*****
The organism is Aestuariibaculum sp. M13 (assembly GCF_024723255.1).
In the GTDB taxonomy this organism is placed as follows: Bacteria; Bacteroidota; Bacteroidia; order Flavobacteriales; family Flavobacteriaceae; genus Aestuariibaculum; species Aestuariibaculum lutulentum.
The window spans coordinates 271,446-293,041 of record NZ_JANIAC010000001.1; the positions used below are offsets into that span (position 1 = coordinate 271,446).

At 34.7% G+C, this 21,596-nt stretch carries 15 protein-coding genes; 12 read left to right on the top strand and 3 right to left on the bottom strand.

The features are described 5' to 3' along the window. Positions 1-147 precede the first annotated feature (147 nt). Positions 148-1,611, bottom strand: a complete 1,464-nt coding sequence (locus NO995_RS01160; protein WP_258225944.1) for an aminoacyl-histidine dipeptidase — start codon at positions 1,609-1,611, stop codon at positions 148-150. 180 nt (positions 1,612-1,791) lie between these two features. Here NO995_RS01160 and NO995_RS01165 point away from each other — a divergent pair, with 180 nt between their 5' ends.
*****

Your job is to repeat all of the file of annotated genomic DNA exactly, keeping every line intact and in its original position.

The organism is Aestuariibaculum sp. M13 (assembly GCF_024723255.1).
In the GTDB taxonomy this organism is placed as follows: Bacteria; Bacteroidota; Bacteroidia; order Flavobacteriales; family Flavobacteriaceae; genus Aestuariibaculum; species Aestuariibaculum lutulentum.
The window spans coordinates 271,446-293,041 of record NZ_JANIAC010000001.1; the positions used below are offsets into that span (position 1 = coordinate 271,446).

At 34.7% G+C, this 21,596-nt stretch carries 15 protein-coding genes; 12 read left to right on the top strand and 3 right to left on the bottom strand.

The features are described 5' to 3' along the window. Positions 1-147 precede the first annotated feature (147 nt). Positions 148-1,611, bottom strand: a complete 1,464-nt coding sequence (locus NO995_RS01160; protein WP_258225944.1) for an aminoacyl-histidine dipeptidase — start codon at positions 1,609-1,611, stop codon at positions 148-150. 180 nt (positions 1,612-1,791) lie between these two features. Here NO995_RS01160 and NO995_RS01165 point away from each other — a divergent pair, with 180 nt between their 5' ends.